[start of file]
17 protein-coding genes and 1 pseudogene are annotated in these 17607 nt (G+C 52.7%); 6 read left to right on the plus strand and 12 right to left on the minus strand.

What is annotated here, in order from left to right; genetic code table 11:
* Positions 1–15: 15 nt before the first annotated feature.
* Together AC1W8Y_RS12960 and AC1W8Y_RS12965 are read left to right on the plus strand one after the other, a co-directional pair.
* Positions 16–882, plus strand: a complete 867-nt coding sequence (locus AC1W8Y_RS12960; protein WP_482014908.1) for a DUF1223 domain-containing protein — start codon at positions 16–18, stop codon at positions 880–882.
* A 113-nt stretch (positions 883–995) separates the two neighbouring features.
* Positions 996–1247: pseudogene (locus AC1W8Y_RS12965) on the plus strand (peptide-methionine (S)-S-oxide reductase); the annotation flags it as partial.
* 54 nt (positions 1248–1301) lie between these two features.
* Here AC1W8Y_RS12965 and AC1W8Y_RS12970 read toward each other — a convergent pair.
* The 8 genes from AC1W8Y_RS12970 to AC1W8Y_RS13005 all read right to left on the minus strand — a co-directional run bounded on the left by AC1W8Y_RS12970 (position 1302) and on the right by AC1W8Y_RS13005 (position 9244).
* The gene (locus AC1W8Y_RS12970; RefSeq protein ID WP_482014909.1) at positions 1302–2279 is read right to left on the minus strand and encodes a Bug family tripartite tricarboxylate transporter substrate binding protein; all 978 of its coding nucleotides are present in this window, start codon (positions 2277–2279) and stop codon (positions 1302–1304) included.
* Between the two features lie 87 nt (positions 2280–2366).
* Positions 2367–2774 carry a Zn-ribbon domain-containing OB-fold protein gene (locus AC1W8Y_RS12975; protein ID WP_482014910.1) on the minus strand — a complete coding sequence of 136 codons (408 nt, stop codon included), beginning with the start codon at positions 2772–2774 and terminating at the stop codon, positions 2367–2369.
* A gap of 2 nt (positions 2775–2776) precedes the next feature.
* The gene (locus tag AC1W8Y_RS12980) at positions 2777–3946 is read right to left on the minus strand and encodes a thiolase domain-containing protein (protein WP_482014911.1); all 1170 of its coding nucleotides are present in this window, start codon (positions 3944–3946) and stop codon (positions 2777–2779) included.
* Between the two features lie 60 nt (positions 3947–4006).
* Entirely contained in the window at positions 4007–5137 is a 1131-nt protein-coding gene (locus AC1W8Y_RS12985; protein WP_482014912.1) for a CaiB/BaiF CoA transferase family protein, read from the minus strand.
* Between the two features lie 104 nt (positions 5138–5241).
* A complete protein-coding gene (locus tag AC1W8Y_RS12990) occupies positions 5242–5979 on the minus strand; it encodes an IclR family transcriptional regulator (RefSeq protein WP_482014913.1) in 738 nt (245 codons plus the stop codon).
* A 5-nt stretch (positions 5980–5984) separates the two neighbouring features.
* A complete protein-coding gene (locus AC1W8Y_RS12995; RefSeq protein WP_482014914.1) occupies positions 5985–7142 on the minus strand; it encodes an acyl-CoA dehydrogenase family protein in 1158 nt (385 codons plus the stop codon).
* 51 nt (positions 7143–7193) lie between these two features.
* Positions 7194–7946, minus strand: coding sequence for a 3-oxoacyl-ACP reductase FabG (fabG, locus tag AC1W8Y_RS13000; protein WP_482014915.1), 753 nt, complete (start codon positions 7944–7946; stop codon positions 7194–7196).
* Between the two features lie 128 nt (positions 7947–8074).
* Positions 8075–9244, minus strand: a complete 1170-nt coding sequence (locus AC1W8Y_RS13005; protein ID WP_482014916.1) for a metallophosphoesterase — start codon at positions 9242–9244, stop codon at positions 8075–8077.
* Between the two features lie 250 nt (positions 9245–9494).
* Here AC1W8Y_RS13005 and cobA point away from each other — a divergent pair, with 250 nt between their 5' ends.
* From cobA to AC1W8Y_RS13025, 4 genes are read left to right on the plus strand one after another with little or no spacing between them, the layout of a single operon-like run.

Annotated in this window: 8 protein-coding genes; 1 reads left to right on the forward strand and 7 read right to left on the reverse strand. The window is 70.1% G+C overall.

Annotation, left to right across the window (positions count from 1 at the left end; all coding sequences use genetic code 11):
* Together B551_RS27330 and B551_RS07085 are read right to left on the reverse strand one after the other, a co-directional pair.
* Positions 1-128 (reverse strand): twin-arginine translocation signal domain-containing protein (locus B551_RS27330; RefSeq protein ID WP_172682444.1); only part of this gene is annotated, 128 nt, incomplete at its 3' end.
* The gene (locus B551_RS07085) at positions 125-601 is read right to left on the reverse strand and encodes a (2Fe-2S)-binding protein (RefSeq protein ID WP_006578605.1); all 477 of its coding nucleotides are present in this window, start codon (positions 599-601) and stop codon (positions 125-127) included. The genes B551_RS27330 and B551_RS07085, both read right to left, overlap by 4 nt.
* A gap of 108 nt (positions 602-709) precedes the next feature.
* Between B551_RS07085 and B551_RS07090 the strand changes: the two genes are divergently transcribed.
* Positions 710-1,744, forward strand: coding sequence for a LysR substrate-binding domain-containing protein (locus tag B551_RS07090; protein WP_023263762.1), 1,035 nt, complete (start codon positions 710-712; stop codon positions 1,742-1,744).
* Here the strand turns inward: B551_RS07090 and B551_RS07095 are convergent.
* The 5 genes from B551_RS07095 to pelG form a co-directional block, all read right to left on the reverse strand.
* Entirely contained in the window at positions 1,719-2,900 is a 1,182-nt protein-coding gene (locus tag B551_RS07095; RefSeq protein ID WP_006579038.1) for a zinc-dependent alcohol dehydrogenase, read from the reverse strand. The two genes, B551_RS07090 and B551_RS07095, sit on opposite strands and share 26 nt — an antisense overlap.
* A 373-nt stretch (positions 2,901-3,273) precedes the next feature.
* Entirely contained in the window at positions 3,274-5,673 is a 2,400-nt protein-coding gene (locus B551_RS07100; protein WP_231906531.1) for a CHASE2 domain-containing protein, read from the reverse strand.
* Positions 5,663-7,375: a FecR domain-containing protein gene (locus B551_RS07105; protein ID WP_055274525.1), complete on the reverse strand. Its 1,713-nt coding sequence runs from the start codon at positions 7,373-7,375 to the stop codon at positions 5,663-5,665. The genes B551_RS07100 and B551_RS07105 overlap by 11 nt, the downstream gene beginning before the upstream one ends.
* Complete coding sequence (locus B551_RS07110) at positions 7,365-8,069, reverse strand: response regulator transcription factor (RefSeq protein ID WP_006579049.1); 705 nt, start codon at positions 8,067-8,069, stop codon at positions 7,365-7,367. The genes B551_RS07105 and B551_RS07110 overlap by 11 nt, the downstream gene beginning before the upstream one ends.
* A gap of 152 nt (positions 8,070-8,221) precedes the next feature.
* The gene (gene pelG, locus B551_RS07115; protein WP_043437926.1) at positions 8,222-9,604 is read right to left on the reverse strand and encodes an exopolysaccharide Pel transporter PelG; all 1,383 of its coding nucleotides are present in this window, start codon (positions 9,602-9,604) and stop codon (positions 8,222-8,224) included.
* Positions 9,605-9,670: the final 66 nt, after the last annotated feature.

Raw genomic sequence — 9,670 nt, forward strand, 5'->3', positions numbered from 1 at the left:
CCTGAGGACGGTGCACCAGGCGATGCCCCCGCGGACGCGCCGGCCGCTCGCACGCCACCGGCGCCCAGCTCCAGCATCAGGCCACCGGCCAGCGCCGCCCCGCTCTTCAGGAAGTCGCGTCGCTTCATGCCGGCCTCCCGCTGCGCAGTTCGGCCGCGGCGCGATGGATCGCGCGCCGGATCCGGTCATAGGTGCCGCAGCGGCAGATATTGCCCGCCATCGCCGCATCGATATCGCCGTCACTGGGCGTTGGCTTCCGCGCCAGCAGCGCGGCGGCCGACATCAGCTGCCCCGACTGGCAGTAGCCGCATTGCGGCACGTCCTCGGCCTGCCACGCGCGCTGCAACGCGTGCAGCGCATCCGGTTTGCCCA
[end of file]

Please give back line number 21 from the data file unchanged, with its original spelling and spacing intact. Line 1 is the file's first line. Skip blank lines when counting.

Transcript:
* A complete protein-coding gene (locus AC1W8Y_RS12995; RefSeq protein WP_482014914.1) occupies positions 5985–7142 on the minus strand; it encodes an acyl-CoA dehydrogenase family protein in 1158 nt (385 codons plus the stop codon).